When looking at POS data and sell-through reports, Melissa the merchandiser noticed widely varying sales results for her three biggest hopes for the spring fashion season. Dress #1 is steadily selling and meeting her expectations, but dresses #2 and #3 are not, with dress #3 actually having dreadful sell-through performance.
A cursory glance at store traffic metrics showed the store is experiencing relatively flat traffic compared to historical patterns, and well within recent expectations.
So, now what?
In years past, Melissa might have jumped to price markdowns on dresses #2 and #3, a move to the back of the store and the deeply discounted bins, or perhaps even shuffled the dresses off to the outlet store.
Other than that, she could always go “tin cupping” to Marketing and look for promotional assistance. Or, perhaps a hard push with the store manager and sales associates could breath new life into the merchandise?
That was years past. This year, Melissa has few new tools and new data streams to more accurately identify root causes before jumping to problem-solving and corrective actions.
To gain greater clarity on the roots of her disappointing sell-through, Melissa first looks at RFID data and its chronicle of the movement of the dresses within the store. It’s in that data where her first revelation is made.
Melissa notices dress #1, her bestseller, and dress #2 are often taken to the fitting rooms. But, once at the fitting room, their journeys begin to differ. More often than not, dress #1 next goes from the fitting room to the POS terminal and is purchased. Dress #2, on the other hand, more often sits on the re-stock rack at the fitting room before finding its way back to the sales floor.
Now, Melissa feels she’s able to refine her decision-making process. Dress #2 engages shoppers and entices them to try it on. As it’s not converting into sales from the fitting room, perhaps there is an issue with fit, color, or another style issue. It might just be time for a markdown on dress #2.
But, what about dress #3?
Diving even deeper into data, the Melissa now integrates video data streams with the RFID stream and identifies a lack of foot traffic to the display fixture that hosts dress #3 – front door traffic is good, but traffic seems to be diverted away from dress #3’s display.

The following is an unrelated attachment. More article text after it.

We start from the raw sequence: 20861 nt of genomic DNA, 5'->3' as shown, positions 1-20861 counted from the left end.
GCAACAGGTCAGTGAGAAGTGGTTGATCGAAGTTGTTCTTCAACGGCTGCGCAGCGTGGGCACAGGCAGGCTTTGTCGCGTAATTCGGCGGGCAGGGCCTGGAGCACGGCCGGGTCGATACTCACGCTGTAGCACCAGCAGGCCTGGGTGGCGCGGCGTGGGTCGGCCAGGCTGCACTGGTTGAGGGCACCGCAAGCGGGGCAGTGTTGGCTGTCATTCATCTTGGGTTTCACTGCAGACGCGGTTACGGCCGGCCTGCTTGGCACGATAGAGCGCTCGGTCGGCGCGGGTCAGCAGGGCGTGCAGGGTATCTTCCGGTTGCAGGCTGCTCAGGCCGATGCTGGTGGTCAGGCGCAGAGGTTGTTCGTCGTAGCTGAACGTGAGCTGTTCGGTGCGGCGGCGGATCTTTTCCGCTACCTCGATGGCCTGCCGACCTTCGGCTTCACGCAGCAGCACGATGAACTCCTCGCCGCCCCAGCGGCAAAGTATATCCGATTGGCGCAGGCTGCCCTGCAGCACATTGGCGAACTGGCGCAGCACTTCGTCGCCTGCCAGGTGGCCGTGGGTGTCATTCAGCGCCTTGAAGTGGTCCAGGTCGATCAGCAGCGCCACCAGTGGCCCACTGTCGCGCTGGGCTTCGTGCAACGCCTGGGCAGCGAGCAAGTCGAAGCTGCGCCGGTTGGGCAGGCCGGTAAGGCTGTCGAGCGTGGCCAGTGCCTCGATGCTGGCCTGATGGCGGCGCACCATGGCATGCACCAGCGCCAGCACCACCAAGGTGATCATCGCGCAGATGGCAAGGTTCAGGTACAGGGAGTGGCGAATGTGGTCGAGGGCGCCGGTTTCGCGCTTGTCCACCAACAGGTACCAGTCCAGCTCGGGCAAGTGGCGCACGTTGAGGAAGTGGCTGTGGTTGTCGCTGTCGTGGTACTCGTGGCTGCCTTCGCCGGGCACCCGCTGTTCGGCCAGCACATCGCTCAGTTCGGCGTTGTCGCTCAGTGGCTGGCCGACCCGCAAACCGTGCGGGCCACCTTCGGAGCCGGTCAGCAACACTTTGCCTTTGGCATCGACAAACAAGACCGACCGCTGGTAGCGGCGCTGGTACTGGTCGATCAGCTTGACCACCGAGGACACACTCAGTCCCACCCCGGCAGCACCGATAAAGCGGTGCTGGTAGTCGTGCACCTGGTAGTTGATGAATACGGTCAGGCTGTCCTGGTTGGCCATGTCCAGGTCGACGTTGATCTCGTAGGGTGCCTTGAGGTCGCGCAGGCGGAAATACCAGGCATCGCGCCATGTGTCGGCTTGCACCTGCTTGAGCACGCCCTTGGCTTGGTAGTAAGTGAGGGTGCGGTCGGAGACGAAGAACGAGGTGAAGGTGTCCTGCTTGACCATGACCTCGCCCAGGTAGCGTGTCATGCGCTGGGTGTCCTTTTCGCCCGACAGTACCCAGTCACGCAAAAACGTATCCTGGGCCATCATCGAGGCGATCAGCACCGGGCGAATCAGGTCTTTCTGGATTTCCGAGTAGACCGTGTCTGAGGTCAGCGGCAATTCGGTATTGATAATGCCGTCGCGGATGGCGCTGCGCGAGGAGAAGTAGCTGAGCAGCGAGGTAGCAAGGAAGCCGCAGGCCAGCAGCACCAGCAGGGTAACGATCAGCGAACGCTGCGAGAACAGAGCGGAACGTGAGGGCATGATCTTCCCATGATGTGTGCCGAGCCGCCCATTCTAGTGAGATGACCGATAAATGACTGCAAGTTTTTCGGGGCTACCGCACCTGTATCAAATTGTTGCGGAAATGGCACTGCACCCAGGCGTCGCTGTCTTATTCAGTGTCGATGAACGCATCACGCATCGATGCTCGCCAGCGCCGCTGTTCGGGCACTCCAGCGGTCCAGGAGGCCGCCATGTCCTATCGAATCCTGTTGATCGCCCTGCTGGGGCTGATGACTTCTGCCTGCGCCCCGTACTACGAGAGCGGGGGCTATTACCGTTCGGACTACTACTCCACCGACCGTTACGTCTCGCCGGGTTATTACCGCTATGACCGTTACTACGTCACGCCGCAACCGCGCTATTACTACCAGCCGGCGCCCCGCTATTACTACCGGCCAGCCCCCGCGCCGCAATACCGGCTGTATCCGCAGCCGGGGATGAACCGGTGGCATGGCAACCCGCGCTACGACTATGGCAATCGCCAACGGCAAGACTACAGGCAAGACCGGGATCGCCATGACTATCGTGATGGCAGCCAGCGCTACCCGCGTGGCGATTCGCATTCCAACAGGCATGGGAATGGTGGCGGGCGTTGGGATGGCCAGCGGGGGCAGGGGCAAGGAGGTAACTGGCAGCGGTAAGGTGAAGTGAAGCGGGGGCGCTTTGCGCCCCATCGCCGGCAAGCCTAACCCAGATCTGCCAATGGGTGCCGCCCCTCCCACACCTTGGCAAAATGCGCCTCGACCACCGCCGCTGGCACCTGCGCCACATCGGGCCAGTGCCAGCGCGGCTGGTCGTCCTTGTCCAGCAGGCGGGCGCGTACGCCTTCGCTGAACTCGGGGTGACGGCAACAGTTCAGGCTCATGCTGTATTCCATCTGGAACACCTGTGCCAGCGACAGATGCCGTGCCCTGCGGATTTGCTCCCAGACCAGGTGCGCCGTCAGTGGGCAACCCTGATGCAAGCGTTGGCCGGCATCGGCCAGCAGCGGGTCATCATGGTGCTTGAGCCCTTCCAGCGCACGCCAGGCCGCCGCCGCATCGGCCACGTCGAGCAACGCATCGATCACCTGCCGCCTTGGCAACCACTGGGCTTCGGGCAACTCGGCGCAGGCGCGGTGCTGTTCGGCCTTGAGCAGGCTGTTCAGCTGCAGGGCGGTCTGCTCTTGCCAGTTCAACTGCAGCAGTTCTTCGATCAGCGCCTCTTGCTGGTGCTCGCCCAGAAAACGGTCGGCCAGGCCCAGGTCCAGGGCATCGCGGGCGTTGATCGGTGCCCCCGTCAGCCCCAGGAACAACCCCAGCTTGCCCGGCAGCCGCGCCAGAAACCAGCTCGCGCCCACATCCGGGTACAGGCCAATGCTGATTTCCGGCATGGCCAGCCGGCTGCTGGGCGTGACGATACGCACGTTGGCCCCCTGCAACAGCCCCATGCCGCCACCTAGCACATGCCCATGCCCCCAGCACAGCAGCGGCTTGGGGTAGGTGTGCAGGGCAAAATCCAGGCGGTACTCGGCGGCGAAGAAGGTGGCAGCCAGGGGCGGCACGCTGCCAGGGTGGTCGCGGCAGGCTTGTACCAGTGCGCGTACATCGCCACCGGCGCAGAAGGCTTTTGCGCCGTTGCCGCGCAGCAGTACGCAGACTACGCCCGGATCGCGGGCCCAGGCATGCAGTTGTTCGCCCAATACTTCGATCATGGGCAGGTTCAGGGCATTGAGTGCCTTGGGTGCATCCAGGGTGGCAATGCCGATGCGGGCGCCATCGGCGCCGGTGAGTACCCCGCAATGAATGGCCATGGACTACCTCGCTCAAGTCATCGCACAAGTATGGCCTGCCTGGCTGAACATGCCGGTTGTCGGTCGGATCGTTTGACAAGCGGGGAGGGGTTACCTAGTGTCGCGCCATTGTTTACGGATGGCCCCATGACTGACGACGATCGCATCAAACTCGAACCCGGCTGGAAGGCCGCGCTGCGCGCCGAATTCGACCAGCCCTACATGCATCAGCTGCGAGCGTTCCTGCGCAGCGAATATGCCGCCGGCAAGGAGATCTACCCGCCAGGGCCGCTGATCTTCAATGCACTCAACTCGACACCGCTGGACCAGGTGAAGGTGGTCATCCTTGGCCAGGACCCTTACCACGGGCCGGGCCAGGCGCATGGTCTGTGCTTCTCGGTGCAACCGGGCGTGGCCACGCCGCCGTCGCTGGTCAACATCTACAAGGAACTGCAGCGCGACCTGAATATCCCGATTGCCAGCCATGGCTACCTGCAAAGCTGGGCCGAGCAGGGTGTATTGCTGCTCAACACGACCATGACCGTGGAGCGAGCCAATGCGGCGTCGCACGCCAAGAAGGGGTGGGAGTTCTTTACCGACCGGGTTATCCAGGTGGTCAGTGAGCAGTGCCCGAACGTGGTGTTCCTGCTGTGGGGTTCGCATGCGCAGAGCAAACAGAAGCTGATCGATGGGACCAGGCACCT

Much to Melissa’s surprise, on a percentage basis of shoppers passing by, dress #3 actually outperforms dress #1 in engagement at the display and trips to the fitting room. In fact, dress #3, once in the fitting room, converts at an even higher percentage than dress #1.
No way dress #3 is getting marked down! Price isn’t the issue, so why give away valuable points of margin when it’s not absolutely necessary?
Instead, Melissa has discovered that the issue with dress #3 is its location in the store and the display’s attractiveness to shoppers from a distance. A clearly defined root cause now leads to a more effective potential solution.
Data-based decision-making is great, but if data is incomplete, less than optimal decisions are all too often quite possible. It’s for that reason that the future of retail analytics is moving toward sensor fusion and the integration of previously disparate data streams.
RFID and the Internet of Things (IoT) is sweeping through retail, and the applications are potential game-changers, not only allowing retailers to operate more effectively and efficiently, but also create customer-centric shopping experiences that truly differentiate.
Earlier this year, RetailNext announced its charter founding membership in the Acuitas Digital alliance, featuring fellow founders BT, Intel, NexGen and Sato Solutions. The fully integrated solution provides retailers with a comprehensive, cloud-based and future-proof solution provides retailers insights throughout their entire supply chain, and to and through the physical store where customers shop.
The “future of retail” is more and more often already in stores now, and it’s a good thing for retail professionals like Melissa the merchandiser. Better data makes for better decisions and better shopping experiences, and what’s best for shoppers is best for the business. Always.